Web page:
But then college happened. I struggled again with the way people stared, I was frustrated with how much I have to plan ahead to find the most accessible routes on campus and again, found myself wishing with everything I had, that little kid Jordan was right. That CP wasn't a permanent thing.
I again did my best to ignore everything I felt. But like always, that didn’t work for long.
Surgery number 10 happened, and I moved into the hospital for a month. Let me tell you, living in a hospital really puts things into perspective.
I would sit in that hospital and feel insanely blessed because of the resources God has put in my life and thankful for how I am able to truly have the best life possible with CP.
But then the negative side of my brain would fire up and I again wrestled with acceptance.
That side of my brain was what made me break down crying in the hospital cafeteria.
I finally told my mom how much I struggled in high school (even though I think she already knew because she can basically read my mind.) And I told her that some days, I truly hate my legs. I told her how I get super anxious in most social situations because I pretty much always feel like the odd one out. I told her how I struggle with feeling like a burden to people, even though in the back of my mind, I know that I’m not.
She cried with me. And then told me two things:
That she’d do anything to take this away from me. But I am fearfully and wonderfully made.
I’ve heard that a million times before, and it’s sometimes hard to believe.
How can I be “wonderfully made” when my bones are so flawed, I know that I’m going to be in pain the rest of my life and my biggest dream, to run, will never come true?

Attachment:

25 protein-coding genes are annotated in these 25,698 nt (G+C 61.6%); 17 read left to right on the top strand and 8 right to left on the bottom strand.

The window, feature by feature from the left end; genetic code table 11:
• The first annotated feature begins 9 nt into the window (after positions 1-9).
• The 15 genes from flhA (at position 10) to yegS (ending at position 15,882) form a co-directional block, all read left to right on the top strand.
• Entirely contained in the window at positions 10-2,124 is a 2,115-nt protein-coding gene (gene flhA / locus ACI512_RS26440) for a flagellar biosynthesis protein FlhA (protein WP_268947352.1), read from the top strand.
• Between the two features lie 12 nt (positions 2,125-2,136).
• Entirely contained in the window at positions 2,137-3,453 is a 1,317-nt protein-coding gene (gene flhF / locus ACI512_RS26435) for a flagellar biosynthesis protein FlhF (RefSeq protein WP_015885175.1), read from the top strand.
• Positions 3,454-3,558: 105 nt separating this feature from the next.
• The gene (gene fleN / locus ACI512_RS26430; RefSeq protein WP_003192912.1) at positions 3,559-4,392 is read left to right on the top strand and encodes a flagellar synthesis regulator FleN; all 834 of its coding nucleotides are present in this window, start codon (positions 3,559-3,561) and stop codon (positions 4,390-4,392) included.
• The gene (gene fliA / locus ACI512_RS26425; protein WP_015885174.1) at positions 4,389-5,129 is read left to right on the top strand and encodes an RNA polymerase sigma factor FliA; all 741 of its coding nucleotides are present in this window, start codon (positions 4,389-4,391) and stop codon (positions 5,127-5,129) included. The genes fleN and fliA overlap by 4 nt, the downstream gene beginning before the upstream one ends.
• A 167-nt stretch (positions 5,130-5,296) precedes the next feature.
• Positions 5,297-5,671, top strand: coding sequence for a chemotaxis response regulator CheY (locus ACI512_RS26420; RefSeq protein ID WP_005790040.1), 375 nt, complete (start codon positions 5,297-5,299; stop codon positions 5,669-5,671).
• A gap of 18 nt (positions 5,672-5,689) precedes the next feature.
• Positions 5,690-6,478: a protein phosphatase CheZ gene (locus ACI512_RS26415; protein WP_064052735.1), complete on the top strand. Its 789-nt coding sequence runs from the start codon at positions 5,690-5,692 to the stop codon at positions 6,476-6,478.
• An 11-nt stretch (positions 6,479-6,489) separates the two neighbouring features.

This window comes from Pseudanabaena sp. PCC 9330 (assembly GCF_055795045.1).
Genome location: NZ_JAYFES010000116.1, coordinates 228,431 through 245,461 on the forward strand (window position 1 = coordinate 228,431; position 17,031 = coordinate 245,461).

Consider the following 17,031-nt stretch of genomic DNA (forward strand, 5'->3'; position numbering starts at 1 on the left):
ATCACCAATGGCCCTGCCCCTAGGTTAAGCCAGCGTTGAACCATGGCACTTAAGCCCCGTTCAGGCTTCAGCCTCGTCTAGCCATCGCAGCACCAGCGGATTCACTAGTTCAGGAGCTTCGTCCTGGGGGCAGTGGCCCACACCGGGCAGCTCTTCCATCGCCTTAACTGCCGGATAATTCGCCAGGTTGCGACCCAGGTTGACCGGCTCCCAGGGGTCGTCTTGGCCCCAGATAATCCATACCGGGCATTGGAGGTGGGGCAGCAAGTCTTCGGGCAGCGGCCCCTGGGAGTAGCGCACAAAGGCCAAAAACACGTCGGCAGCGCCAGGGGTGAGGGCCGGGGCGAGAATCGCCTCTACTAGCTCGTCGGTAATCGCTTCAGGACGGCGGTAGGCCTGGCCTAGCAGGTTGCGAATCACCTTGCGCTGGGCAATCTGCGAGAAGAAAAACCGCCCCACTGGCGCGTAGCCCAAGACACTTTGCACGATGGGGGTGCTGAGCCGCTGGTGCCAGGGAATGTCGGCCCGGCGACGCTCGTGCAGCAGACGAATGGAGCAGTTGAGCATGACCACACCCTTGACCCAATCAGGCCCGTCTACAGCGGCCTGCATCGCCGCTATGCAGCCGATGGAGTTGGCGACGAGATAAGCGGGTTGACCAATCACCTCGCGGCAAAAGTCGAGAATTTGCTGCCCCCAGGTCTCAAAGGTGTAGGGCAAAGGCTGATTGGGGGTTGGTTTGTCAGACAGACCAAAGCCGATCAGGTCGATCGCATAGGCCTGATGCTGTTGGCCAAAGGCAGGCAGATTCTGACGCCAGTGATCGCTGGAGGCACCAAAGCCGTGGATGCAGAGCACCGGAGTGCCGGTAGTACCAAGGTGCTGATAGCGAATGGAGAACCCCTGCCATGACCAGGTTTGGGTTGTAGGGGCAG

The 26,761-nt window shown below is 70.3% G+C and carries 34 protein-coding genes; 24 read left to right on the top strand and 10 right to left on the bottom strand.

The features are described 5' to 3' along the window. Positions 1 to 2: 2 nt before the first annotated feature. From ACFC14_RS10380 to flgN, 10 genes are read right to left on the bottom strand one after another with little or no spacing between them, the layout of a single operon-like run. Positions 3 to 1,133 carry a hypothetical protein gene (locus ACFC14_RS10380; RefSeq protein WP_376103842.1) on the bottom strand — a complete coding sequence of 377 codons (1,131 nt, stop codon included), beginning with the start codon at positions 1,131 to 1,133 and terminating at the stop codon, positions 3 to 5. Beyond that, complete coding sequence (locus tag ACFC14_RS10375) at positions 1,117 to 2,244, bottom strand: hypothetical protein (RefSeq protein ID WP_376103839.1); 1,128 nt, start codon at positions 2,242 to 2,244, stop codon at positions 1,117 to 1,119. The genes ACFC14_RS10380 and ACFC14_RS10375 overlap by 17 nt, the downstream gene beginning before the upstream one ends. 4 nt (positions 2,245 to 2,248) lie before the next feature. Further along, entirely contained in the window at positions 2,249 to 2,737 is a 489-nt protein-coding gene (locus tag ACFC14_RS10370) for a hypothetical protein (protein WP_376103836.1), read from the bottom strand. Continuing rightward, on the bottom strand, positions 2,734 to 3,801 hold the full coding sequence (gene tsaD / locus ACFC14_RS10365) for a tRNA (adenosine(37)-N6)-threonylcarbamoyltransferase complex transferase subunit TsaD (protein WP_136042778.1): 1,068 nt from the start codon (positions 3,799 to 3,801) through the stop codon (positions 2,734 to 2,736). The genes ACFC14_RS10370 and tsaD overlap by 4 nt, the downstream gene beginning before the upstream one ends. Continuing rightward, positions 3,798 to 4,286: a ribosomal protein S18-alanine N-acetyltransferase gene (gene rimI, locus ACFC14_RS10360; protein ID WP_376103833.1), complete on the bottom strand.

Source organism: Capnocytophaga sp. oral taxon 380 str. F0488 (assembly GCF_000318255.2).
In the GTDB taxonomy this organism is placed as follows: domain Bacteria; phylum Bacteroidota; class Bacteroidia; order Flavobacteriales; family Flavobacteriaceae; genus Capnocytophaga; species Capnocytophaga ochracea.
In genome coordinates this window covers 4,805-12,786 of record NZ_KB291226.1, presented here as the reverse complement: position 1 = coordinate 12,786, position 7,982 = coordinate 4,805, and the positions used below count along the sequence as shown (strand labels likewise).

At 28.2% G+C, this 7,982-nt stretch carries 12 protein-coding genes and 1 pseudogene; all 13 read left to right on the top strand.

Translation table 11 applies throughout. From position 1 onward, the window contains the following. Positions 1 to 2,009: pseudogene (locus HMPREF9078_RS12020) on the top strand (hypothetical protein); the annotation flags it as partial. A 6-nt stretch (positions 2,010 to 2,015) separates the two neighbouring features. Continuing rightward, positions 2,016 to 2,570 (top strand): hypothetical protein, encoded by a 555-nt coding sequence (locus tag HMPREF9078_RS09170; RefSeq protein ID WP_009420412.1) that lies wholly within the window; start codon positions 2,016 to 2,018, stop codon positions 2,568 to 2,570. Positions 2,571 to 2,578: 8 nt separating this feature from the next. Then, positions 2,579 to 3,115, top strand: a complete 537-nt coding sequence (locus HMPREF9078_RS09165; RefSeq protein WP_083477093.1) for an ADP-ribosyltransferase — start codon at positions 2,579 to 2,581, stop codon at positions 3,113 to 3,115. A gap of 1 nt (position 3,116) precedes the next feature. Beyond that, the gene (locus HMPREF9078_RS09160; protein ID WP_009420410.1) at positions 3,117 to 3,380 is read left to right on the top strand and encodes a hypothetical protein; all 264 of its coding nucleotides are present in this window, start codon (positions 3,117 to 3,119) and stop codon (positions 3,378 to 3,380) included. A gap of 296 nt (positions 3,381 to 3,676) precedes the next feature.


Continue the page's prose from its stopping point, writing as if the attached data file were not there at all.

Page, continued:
That verse has been rolling around in my head this whole recovery process.
Because I think after I sat in that hospital cafeteria and shamelessly sobbed, I was finally able to start to process how difficult but beautiful the journey the Lord has put me on actually is.
Yes, it sucks that I won’t ever be able to run and play sports. But I have learned to truly enjoy times on the sidelines and I’ve mastered the art of being moral support.
Yes, it’s hard riding my scoot around UF and feeling the stares. It’s not fun stepping into social situations even with people I consider friends, and instantly becoming quiet because I feel weird being a kid on crutches. But I’m learning to embrace it and realize that I probably notice my disability more than most people do. To most people I encounter, it’s no big deal. I just have to teach myself that.
Yes, it’s scary thinking about the future. Knowing that life with CP isn’t easy.
But Tebow said it best: “I don't know what my future holds, but I do know who holds my future.”
Learning to take extreme comfort in the fact that Jesus holds my future.
And learning to work hard against CP, throwing my absolute all into this recovery to become my best physically.
From now on, I will be Sore from kicking CP’s butt and not Sorry about what it puts me through.
Because everyone’s path, including mine, is fearfully and wonderfully made.